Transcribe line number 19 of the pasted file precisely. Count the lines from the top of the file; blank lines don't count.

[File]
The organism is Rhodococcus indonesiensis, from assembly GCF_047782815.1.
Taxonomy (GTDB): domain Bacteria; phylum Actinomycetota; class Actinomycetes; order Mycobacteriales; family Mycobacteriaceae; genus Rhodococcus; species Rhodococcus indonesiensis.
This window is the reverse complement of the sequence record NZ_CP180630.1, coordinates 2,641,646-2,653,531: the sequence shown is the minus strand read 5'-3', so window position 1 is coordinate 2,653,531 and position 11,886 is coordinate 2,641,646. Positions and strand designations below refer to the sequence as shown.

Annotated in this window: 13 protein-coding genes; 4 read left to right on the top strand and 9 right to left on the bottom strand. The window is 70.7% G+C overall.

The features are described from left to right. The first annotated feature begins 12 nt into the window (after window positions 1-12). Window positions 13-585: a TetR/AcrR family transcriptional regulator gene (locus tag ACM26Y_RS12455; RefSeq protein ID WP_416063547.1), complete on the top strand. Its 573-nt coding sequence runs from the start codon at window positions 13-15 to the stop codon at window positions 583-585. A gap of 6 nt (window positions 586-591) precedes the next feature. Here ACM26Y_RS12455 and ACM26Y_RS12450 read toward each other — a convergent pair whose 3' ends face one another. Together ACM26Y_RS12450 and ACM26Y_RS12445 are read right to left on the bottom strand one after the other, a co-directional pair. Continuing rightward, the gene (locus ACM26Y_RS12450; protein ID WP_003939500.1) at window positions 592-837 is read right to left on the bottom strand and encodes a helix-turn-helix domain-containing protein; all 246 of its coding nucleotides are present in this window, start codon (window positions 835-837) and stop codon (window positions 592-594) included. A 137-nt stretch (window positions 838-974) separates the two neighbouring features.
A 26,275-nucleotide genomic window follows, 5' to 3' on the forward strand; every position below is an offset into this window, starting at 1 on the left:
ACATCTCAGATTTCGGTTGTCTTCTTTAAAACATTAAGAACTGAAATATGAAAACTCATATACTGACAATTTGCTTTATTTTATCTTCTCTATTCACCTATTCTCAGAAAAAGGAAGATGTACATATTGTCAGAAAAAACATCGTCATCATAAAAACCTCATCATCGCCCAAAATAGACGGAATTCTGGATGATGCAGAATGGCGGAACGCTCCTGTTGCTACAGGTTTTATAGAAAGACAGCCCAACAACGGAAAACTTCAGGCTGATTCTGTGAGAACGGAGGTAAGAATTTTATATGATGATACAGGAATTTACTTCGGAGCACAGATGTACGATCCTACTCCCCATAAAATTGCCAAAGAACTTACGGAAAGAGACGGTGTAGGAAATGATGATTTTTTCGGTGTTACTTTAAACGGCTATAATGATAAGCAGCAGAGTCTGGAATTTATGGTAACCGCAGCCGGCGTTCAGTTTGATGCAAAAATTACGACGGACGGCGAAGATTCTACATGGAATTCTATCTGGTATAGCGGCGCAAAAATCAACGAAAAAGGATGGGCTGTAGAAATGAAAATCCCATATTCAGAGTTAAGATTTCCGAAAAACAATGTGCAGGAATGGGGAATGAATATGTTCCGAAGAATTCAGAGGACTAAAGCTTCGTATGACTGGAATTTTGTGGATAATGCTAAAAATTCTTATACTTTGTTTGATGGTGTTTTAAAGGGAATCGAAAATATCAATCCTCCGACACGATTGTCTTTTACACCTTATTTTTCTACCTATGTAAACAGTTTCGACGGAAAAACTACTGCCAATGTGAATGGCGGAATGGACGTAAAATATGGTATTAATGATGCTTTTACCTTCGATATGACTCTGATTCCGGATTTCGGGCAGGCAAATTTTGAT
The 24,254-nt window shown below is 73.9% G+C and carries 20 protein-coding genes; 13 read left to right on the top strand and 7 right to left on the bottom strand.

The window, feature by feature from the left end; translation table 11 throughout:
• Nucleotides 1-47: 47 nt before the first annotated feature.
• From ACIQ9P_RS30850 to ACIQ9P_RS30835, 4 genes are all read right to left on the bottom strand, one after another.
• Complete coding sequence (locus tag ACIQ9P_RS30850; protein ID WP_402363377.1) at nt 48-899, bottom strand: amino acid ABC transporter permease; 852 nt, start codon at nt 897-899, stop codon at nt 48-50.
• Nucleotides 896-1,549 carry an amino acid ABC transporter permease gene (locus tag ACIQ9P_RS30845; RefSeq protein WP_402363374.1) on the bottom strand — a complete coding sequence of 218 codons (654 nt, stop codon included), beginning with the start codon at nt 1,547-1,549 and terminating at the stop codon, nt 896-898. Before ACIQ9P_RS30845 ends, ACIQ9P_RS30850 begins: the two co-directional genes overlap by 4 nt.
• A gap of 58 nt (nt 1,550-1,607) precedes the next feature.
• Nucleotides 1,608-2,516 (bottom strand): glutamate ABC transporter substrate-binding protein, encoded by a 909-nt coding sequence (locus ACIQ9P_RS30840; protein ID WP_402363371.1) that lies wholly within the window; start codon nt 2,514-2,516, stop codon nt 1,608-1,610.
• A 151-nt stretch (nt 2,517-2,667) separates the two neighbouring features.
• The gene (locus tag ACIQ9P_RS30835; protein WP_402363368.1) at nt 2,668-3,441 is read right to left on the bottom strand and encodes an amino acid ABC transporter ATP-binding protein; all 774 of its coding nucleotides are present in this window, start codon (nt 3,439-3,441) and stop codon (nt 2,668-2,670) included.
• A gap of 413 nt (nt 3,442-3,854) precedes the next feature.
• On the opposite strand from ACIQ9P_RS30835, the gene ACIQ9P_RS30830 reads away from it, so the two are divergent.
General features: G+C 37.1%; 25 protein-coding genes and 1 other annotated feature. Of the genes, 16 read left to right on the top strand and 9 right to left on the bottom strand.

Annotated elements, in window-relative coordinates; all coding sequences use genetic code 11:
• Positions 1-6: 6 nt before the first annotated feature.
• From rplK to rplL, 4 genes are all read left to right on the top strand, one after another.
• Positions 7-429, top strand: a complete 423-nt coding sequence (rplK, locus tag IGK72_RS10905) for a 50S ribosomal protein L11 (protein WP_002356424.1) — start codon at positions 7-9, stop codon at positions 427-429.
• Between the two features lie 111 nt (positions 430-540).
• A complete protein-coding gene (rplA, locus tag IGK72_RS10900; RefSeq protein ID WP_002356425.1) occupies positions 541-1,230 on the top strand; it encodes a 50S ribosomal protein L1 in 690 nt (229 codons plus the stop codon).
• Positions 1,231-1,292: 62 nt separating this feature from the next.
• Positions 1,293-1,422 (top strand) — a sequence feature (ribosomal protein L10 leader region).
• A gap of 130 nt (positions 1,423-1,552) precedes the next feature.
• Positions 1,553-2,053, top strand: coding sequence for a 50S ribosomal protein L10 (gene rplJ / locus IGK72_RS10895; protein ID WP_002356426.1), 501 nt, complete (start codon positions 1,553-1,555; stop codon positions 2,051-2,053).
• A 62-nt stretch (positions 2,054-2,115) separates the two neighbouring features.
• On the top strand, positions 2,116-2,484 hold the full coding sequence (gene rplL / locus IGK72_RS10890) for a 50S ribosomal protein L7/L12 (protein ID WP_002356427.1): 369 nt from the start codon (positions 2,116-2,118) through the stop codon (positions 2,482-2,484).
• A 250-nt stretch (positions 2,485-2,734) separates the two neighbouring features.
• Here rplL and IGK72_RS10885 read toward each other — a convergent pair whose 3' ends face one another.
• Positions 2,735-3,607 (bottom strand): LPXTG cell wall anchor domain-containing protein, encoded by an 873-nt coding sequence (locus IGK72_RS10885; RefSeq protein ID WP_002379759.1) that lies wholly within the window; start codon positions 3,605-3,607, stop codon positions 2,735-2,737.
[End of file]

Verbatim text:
• On the opposite strand from ACIQ9P_RS30835, the gene ACIQ9P_RS30830 reads away from it, so the two are divergent.